throbs with song.

To end off, Sue sang a Pete Seeger song.

I left that night feeling content… comforted by human voices and expressive bodies that told tales full of images of kayaks and seers, of seal eyes and whale bellies, of dancing women and glittering stars…

TO LISTEN TO AND SHARE STORIES IN CAPE TOWN

Author and poet Sophie Hannah on poetry and dealing with the dark side

A couple years ago, when I was still working at O, The Oprah Magazine SA, I was lucky enough to interview the British psychological crime writer and poet Sophie Hannah about the books that made a difference to her life. In this transcript of unused material, she discusses writing about the dark side, and the poetry collection that made her decide to write poems about contemporary issues of the heart…

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I’ve always written both mystery fiction and poetry. The two were always side by side; I’d write poetry one day, fiction the next. But I got published as a poet first. And I think my poetry became mature much sooner than my fiction did. I mean, I remember a moment when I wrote a poem and thought, ‘That’s significantly better than anything I’ve written before. I’ve turned a corner.’ And from that moment onwards my poetry was on a certain level. At that point, my fiction was certainly nowhere near. Perhaps it’s because you need to write a certain number of bad poems and novels before you can write a good one. And it just takes so much longer to write a novel than a poem.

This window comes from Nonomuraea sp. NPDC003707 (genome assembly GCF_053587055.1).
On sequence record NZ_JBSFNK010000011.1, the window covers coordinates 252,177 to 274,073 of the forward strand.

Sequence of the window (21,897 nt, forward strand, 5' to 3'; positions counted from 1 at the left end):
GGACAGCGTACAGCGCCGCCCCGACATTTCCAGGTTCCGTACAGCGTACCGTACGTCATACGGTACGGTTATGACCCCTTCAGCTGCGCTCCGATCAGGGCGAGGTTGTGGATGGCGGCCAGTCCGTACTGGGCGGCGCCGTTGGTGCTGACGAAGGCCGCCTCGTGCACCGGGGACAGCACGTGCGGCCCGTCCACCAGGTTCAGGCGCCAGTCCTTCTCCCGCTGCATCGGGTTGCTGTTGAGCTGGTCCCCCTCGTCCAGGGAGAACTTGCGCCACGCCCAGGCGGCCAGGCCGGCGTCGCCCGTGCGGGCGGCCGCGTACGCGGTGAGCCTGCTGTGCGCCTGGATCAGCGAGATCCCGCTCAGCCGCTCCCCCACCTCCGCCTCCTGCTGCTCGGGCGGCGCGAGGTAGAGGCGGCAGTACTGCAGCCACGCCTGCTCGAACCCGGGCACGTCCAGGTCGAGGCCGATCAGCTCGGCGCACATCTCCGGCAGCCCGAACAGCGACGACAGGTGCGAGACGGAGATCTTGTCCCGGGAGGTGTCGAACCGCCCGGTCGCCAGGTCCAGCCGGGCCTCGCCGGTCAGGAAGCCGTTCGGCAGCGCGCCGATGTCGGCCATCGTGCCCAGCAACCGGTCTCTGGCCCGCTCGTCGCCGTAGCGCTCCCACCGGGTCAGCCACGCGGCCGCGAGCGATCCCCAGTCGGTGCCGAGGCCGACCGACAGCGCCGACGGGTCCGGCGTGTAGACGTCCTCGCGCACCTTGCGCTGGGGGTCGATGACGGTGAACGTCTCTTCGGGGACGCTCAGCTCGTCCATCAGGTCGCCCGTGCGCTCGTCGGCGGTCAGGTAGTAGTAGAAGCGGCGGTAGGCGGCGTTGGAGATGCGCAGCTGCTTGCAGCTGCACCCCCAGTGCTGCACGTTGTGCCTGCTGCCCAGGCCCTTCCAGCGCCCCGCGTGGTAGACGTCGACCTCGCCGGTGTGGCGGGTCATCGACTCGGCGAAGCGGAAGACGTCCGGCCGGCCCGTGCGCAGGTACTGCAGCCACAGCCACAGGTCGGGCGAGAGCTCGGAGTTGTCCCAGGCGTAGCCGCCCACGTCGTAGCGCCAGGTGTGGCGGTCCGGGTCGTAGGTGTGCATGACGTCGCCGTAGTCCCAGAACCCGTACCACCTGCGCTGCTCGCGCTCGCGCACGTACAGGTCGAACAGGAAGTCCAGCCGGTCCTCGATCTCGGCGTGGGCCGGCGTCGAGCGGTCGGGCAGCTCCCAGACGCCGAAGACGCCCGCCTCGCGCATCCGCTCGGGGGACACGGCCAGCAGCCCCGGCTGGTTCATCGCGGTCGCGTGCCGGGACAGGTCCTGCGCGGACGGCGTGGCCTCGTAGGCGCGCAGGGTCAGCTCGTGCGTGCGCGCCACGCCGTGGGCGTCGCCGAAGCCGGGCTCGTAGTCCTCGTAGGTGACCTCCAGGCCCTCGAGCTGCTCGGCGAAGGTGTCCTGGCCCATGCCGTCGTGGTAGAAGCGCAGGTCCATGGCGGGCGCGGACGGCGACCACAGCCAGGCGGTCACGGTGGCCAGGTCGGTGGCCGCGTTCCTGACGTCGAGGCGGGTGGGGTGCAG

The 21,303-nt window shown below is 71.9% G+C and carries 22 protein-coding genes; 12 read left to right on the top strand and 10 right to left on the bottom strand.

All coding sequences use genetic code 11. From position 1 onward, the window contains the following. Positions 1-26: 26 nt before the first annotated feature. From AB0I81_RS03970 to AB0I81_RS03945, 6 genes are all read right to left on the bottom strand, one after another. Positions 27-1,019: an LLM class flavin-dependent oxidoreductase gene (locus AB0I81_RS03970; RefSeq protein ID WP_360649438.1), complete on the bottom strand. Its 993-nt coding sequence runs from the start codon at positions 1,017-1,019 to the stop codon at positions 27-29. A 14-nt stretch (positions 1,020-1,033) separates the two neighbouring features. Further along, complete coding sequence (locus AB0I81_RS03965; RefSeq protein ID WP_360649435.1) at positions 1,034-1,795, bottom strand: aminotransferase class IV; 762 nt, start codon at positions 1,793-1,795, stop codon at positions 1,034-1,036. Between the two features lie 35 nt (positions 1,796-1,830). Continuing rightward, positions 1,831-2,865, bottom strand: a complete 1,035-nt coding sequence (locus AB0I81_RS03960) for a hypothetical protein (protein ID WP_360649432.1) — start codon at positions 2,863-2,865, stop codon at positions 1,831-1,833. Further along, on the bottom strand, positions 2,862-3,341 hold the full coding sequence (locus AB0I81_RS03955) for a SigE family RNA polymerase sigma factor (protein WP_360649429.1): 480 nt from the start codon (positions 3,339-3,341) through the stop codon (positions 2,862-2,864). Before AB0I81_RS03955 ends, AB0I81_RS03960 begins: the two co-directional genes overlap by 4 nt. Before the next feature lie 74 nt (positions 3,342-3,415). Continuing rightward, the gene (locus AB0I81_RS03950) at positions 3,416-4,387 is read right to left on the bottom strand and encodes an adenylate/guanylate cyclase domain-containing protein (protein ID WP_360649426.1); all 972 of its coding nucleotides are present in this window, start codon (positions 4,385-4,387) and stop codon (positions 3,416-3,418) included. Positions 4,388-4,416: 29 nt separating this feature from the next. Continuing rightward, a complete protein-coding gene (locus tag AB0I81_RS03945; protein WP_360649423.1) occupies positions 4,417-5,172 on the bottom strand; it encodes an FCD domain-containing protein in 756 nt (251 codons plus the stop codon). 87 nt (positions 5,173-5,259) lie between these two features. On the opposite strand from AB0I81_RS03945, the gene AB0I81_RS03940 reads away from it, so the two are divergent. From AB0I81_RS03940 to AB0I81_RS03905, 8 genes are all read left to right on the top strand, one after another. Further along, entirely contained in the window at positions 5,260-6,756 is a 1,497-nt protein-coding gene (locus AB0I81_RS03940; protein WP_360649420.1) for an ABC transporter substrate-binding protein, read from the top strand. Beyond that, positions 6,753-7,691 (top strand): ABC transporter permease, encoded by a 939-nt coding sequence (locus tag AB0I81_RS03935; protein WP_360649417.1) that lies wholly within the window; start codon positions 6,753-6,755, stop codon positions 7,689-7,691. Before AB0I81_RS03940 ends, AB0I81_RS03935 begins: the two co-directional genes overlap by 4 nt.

Wendy Cope is my favourite living poet. When I read her poetry for the first time, it really was a eureka moment, because I’d been studying poets like TS Eliot, Ezra Pound, DH Lawrence and Ted Hughes at university. They wrote serious nature poems or serious fragmented modernist poems. While I could see there was literary merit in it, I could also see that it was not the sort of thing I would ever read for fun. I would never take The Waste Land and lie on a beach reading it. Round the same time, my mum bought me Wendy Cope’s first collection, which was called Making Cocoa for Kingsley Amis, and was full of poems about relationships and the urban modern world. I mean, she writes about things like the difficulty of finding the perfect parking space and what to do if your boyfriend turns up without a bunch of flowers, saying he nearly bought you a bunch of flowers but decided not to… all these kind of things that I identified to and related to real life. All this other poetry I’d been reading didn’t have anything to do with my life, and it didn’t seem particularly enjoyable to read. So this collection made me realise that I could actually be a poet, writing the kinds of things I was actually interested in. Previously, I’d imagined that if I wanted to be a poet I would have to stop writing what I wanted to write about and instead write about windswept moors and dead sheep… that sort of thing.